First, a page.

Frances Ha: I hated this movie. I simply cannot fathom The Love it's receiving from the critical community, and I'll watch Criterion's Armageddon another fifty times before I ever watch their Frances Ha release. I do not care about the problems of a stumbling 20 something. Maybe it's because I survived that miserable decade with a smile on my face, and accepted adulthood as a joyous gift (says the man who owns more action figures than apartment space). I do not find Greta Gerwig to be adorable. Her awkward conversations and desperate grabs for friendship are certainly sad, but I felt no kinship with her pathetic plight. Despite co-writing two of my favorite Wes Anderson pictures, Noah Baumbach has directed his third picture to grate my nerves (The Squid and The Whale & Greenberg being the others) and I think I'm pretty much done with his cinema of the whine. I don't care how high on the Top Ten Lists they get. I'm done.
The Iceman: Not a great movie. Run of the mill mobster stuff. You've seen in all before. And it's not as scary as the talking heads documentary done by HBO several years back. Still, you can't help but get drawn in by Michael Shannon's intensity. You certainly believe that he could be responsible for the deaths of hundreds. Watching him operate a pistol gets me giddy for my Parker idea, Shannon is the guy who could do Richard Stark justice. Chris Evans has a nice small roll and a fun wig as the ice cream hitman. I wish the film focused more on their buddy-buddy assassination business. I wish the film went crazy with fiction rather than the drabness of "Based on a True Story." Not a bad way to spend an afternoon.
I Declare War: It's no secret that I love the Alamo Drafthouse. If I had the option, I'd spend every waking moment inside that theater up the street from my apartment. Not only do they love movies, but they understand the "holy" aspect of the theater. Yeah, the No Talking/Texting thing is great. The Restaurant aspect takes a little getting used to, or at least you need to figure out a way to make it work for your experience. But at the end of the day, the reason I hold the Alamo above all other theaters is because they openly worship cinema via their pre-show entertainment (no damn commercials), and they're branching out into the film distribution business themselves. Some of their releases have been better than others, I'm still recovering from the disappointment of The FP, but others like A Field in England & The Act of Killing (see my upcoming 2013 Top Ten List for further detail on both) are outstanding works of art. They're pushing the best of fringe cinema to the masses - thank you. And I Declare War is certainly one of their top-tier projects. Two teams of children compete in an intense game of Capture the Flag; their imagination transforming their sticks & stones into semi-automatic machine guns & grenades. Things get messy. Yeah, it's tough to see children dispatched with such fervor. There's a good dose of Lord of the Flies in this film, but it's not simply about the savagery of man as I Declare War delves deeper into the seemingly tiny betrayals of youth, and the adulthood they inevitably birth. It's always an iffy project when child actors are involved, but thankfully, directors Jason Lapeyre & Robert Wilson bend these kids to the needs of the screenplay. Drafthouse Films might not be getting thousands of screens across the country, but they should own VOD. Hit your TV sets, check it out.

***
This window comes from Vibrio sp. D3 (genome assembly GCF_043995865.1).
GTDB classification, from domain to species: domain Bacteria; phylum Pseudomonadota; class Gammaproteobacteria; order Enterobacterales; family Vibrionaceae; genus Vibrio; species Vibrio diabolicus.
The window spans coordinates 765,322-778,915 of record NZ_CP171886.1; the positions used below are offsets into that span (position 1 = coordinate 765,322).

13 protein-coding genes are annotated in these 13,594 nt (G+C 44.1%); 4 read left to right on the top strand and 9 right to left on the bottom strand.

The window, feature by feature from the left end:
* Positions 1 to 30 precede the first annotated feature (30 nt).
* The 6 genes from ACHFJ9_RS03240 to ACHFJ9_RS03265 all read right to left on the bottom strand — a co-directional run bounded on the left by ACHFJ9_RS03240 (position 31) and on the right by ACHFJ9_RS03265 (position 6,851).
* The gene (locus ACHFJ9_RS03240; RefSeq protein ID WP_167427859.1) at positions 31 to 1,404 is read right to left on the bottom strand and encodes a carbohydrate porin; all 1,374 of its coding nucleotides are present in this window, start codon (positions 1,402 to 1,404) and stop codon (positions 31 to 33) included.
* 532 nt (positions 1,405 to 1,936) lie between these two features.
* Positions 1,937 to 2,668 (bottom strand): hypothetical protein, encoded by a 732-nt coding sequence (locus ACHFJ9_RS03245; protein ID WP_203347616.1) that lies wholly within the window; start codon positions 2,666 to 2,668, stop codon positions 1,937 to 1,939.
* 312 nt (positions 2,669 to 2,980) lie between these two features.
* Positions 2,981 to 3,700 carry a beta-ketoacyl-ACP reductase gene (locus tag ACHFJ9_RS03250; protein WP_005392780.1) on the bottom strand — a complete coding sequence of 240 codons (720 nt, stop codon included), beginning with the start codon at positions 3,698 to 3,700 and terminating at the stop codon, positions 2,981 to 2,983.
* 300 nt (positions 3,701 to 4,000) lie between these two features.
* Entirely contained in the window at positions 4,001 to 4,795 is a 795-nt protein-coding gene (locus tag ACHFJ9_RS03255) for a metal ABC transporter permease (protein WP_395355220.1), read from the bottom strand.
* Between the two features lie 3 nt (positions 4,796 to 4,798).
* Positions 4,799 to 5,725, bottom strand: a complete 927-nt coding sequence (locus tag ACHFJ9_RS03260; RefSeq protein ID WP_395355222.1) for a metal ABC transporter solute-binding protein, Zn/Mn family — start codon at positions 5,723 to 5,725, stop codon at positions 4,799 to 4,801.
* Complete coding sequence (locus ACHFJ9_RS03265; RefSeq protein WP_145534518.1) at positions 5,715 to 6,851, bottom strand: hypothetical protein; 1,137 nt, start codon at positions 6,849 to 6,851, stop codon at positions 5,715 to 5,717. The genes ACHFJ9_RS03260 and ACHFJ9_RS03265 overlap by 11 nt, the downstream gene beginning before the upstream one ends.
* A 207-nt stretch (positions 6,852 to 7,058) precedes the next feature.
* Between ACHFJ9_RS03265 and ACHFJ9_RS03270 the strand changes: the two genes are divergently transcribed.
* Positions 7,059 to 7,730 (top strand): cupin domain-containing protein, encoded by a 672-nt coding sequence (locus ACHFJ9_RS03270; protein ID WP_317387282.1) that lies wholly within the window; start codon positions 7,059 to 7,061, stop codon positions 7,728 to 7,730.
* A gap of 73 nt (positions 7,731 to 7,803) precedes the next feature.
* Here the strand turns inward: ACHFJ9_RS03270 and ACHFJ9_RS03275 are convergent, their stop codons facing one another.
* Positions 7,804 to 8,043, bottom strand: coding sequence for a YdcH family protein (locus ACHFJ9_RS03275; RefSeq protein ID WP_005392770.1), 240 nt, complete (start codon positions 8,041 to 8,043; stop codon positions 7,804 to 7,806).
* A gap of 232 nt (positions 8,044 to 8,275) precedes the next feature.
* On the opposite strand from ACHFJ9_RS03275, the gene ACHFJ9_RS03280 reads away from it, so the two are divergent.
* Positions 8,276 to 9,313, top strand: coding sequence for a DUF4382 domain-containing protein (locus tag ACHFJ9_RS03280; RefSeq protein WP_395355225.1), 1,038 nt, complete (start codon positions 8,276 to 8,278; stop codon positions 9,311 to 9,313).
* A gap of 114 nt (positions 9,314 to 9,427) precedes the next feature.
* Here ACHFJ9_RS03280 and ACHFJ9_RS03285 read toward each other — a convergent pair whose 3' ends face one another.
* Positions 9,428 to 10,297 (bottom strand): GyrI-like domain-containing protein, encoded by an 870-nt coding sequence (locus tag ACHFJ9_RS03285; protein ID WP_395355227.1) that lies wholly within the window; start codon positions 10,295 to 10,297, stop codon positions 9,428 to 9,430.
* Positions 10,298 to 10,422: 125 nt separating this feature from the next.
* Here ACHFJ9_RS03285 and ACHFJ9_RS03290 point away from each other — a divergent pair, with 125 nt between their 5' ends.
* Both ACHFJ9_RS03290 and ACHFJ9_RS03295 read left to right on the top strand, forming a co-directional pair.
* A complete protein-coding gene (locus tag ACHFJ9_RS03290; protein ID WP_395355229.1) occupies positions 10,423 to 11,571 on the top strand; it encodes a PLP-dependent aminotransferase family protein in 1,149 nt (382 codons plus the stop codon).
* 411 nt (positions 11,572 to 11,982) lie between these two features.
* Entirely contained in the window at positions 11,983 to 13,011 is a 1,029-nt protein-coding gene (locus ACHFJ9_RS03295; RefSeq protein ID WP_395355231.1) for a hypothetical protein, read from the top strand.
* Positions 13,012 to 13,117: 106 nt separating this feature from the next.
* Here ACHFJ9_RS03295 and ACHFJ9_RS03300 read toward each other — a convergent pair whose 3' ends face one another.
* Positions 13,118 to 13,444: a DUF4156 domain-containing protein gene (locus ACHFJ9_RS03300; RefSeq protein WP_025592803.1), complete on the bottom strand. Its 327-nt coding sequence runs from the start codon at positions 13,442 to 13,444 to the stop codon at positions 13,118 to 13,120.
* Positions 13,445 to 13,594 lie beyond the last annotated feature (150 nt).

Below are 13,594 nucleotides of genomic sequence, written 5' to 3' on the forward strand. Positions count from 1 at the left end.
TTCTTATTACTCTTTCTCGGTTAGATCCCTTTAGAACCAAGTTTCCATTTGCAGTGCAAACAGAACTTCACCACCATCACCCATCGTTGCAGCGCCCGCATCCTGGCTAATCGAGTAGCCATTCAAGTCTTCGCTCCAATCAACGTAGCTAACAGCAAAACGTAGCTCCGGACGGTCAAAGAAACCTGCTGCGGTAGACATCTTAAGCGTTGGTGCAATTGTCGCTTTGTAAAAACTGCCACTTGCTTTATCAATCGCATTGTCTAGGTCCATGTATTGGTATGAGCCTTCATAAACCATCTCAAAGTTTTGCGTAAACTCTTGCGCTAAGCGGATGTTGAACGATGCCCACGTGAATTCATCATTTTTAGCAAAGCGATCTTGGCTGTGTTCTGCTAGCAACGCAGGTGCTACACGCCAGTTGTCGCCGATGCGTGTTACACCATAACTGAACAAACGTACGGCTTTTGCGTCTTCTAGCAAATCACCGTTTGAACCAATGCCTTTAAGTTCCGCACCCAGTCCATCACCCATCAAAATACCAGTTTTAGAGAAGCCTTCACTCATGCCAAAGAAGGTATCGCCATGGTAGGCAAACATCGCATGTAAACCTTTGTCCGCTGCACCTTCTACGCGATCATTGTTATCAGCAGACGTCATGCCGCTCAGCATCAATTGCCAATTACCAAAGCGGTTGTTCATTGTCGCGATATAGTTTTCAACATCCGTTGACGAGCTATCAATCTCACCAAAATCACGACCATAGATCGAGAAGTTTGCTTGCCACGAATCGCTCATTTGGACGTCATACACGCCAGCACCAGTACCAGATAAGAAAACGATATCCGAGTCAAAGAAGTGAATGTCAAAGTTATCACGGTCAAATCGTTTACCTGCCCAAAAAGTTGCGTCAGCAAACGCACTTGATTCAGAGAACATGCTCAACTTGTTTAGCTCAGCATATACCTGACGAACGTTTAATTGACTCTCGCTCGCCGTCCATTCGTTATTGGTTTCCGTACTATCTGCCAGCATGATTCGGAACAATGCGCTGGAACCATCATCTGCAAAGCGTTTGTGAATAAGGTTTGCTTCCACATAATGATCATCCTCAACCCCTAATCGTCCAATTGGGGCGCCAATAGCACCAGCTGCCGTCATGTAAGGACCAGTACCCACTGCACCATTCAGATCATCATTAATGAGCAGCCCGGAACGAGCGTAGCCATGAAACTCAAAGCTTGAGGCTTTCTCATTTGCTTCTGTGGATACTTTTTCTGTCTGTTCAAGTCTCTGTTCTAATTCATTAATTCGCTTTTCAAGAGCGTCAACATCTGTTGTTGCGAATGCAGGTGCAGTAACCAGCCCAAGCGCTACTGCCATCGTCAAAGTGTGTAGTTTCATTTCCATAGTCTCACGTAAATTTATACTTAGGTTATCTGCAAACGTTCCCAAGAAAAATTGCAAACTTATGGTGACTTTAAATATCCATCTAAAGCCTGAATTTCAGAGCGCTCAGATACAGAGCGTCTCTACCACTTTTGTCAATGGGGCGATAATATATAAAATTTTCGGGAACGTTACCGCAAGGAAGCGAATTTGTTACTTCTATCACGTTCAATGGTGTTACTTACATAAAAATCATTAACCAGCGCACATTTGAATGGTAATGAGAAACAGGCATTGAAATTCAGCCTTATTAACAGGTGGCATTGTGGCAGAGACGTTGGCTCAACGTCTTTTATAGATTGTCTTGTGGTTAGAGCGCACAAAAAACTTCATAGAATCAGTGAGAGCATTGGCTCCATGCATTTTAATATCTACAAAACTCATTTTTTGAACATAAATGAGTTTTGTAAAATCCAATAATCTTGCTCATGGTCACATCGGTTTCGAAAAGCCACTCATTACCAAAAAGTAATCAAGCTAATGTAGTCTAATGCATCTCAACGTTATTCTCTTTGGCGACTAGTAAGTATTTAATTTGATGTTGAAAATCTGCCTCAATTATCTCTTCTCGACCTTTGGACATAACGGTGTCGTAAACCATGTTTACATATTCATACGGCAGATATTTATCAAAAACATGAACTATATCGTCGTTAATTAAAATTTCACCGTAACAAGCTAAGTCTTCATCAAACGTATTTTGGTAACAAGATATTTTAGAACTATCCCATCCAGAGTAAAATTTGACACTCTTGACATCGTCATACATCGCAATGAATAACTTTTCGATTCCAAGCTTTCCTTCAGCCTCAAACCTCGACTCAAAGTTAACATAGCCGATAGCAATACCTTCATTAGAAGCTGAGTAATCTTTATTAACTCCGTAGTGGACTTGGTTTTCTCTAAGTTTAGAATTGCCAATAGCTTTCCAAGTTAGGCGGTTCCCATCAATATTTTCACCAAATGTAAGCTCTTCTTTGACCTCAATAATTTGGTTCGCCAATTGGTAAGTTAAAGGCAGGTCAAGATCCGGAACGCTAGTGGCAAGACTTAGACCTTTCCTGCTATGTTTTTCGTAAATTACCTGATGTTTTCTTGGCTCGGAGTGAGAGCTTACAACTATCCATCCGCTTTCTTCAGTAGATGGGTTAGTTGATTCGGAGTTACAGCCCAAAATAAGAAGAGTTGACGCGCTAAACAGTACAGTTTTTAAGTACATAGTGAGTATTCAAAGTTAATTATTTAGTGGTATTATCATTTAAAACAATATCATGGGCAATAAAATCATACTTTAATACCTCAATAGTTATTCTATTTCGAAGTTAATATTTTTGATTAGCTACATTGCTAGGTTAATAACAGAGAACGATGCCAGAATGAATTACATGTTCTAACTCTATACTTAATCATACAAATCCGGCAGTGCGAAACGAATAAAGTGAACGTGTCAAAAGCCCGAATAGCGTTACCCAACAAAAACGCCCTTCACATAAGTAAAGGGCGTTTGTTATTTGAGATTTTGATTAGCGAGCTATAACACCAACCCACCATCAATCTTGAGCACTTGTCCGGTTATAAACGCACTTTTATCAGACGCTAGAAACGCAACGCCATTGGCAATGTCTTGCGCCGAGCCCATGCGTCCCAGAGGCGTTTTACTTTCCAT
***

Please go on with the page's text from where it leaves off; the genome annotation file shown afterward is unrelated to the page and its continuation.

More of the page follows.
Twixt: "You are the ending you seek." This is directed by the same man that gave us The Godfather, The Conversation, and Apocalypse Now......whaaaaaaaaaat!?!?!?!? Hell, is this even the same guy who directed Jack? It is absolutely baffling to watch Twixt. And maybe it's totally unfair to judge a brand new work to films that have had decades to build an iconic status, but Twixt is sooooo insanely cheap and muddled that it's nearly impossible to feel anything but sadness when pushing yourself through the movie. Val Kilmer is a hack writer dragging through a book tour when he lands in a spooky little village possibly haunted by vampires. Bruce Dern is the nutty sheriff with an idea to feed, and Elle Fanning is the gothy blood luster. There's also something about the ghost of Edgar Allen Poe and a evil biker named Flamingo, but the plot points never develop into anything more exciting than the basest of Stephen King imitations. Sure, it's fun to watch Val Kilmer rant using his gay black basketball impersonation, but Twixt never elevates itself beyond train wreck cinema.
Drinking Buddies: Olivia Wilde & Jake Johnson are a couple of pals with too much chemistry, and Ron Livingston & Anna Kendrick are the significant others who must suffer. Much has been made about the film's improvisational manner, but I wonder if the film could have benefited from a stronger pen. All the actors seem to have a handle on their characters, and their conversations feel honest, but that honesty possibly deprives the narrative of a satisfying conclusion. But maybe I'm talking outta my butt. Maybe the anti-climax is just where director Joe Swanberg wanted to take these people. Still scenes play out, escalate in arguments, and are forced into resolution. On the fly storytelling is just not what I'm looking for in the movies, but I bet it was fun for the actors.